The second block of Teal’s sixth grade year was business math. I used the “Business Math Main Lesson” in Jamie York’s Making Math Meaningful middle-school curriculum as a guide. It is very thorough in listing the math skills to focus on, but you must come up with the way to teach them. I chose to begin with some basic economic concepts and terms and then have Teal create a business that we could use as a model to learn and practice the skills in Jamie York’s book.
We started the block by discussing production, distribution/trade, and consumption, then we spent a few days talking about three simple economic systems; self-sufficient, bartering, and money. Next we moved on to supply and demand. We did some graphing of demand, supply and equilibrium. I used information found online to define the terms and give me ideas for graphs. We did a lot of talking about everything so I could make sure Teal really understood what was being representing in the supply and demand graphs. (You may notice I didn’t do a supply curve; I tried to keep things very simple for this introduction.) I introduced percent and we spent time working with them as they relate to fractions and decimals.
I asked Teal to create a business in which she really had to sell something. She chose to make and sell cookies. Since she didn’t have any capital to begin the business, I was the bank. We figured out how much it would cost to buy supplies, how much money I would loan her, and how much she would have to pay back in interest. She set the price of the cookies and did the math to figure out how much money she would make selling the cookies for $0.25 each and how much she would make if she sold them at a discount of five cookies for $1.00. She figured out that she would have to sell a minimum of 26 cookies to pay off the bank loan and interest.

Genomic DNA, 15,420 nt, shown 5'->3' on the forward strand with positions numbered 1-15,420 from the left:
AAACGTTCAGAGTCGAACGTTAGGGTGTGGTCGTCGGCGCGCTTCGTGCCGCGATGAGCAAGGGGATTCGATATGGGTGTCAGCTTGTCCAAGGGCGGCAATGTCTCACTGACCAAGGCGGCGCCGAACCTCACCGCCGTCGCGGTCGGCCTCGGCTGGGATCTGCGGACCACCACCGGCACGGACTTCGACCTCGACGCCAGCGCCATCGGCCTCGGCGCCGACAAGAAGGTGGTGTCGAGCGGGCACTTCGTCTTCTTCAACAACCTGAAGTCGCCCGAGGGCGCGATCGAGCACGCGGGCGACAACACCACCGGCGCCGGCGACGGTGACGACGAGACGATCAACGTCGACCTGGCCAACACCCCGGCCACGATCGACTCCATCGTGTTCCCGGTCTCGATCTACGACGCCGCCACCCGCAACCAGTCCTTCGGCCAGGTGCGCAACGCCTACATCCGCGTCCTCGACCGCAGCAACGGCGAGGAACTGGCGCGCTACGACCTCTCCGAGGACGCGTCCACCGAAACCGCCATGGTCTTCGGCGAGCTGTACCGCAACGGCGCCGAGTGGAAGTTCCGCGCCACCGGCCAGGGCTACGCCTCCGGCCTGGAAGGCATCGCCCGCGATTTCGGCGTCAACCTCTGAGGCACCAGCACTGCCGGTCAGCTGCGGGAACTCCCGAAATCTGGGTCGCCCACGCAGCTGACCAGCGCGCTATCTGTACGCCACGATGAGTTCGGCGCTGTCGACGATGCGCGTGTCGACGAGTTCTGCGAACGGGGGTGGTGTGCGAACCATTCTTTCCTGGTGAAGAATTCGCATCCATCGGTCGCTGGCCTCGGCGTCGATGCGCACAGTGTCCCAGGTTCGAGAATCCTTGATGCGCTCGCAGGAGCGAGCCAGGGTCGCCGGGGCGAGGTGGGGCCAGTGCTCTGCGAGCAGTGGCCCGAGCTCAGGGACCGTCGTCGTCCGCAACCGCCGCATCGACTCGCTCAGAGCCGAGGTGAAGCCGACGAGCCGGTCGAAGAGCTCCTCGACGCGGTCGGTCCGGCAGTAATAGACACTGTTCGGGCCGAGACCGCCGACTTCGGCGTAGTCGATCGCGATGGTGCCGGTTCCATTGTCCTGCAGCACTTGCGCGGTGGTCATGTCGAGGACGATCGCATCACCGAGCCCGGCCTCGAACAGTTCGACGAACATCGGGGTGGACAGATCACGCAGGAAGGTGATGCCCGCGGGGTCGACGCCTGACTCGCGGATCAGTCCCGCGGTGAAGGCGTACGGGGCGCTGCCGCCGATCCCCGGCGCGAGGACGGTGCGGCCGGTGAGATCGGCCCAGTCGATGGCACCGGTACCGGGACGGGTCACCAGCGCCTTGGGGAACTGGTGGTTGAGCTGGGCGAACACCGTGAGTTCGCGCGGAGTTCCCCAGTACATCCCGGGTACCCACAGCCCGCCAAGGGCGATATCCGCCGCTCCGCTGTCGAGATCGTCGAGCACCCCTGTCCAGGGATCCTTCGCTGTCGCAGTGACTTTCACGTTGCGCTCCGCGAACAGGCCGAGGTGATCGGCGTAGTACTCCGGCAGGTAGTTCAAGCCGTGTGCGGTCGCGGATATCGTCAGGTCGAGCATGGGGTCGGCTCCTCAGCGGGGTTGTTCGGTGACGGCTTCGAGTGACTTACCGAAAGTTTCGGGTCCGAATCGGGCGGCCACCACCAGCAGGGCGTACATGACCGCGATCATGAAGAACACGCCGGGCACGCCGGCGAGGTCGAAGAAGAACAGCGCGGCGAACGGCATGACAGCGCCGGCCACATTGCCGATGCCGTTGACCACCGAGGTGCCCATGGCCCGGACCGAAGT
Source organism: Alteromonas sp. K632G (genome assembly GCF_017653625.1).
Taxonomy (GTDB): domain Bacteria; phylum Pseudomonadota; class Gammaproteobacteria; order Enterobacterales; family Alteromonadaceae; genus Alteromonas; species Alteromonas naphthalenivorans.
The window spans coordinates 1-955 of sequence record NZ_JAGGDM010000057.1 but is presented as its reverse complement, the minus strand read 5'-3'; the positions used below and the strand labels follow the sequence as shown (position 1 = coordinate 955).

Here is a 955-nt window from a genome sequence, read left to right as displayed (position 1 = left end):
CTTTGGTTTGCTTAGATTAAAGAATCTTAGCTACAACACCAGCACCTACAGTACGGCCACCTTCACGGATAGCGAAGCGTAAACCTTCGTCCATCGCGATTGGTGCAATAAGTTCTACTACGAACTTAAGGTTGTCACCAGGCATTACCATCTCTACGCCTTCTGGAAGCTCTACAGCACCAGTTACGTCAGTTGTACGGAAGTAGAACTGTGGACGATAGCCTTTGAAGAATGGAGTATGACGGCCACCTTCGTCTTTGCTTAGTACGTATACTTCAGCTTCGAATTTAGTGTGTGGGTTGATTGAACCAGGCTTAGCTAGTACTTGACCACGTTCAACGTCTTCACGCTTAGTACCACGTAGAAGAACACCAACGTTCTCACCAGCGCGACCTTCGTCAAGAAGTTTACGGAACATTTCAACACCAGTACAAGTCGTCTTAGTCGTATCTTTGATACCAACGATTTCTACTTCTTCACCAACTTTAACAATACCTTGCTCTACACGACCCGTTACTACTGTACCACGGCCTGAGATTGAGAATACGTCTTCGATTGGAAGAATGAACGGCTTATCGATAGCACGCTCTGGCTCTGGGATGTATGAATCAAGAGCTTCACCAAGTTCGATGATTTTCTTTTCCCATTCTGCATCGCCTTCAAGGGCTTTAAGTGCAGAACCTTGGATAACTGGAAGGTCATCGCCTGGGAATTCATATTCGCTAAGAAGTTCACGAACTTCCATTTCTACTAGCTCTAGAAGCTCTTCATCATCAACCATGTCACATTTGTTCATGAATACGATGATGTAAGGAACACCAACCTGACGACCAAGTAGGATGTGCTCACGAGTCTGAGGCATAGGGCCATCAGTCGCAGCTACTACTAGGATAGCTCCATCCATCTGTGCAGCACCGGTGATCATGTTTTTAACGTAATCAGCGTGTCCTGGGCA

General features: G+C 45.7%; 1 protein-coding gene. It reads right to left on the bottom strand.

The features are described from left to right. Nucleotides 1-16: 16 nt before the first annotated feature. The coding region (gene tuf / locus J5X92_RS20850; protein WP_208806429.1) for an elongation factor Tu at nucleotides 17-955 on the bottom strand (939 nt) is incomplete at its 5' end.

After all was figured out, she became very embarrassed to set up her cookie table on the corner near the school bus stop (in order to have lots of kids go by.) I helped her push through the embarrassment and she was able to sell all of the cookies she made with a profit of $2.20, which made her quite happy. I had her write an evaluation afterward in which she wrote, “I felt like if I made more cookies I could have sold them all.” It turned out to be a very positive project.
We did have to make up other scenarios to work in some of the skills outlined in York’s book. Teal has been using the Making Math Meaningful 6th Grade Student’s Workbook for math this year, too, and I really like that there are usually one or two business math problems per sheet. My recommendation is to make sure you position this block for a time in the year when you have had a chance to review decimals and anything else you might need. We did math review as an extra lesson during our mineralogy block and I was very glad that that got us squared away to begin this block.
Thanks for reading!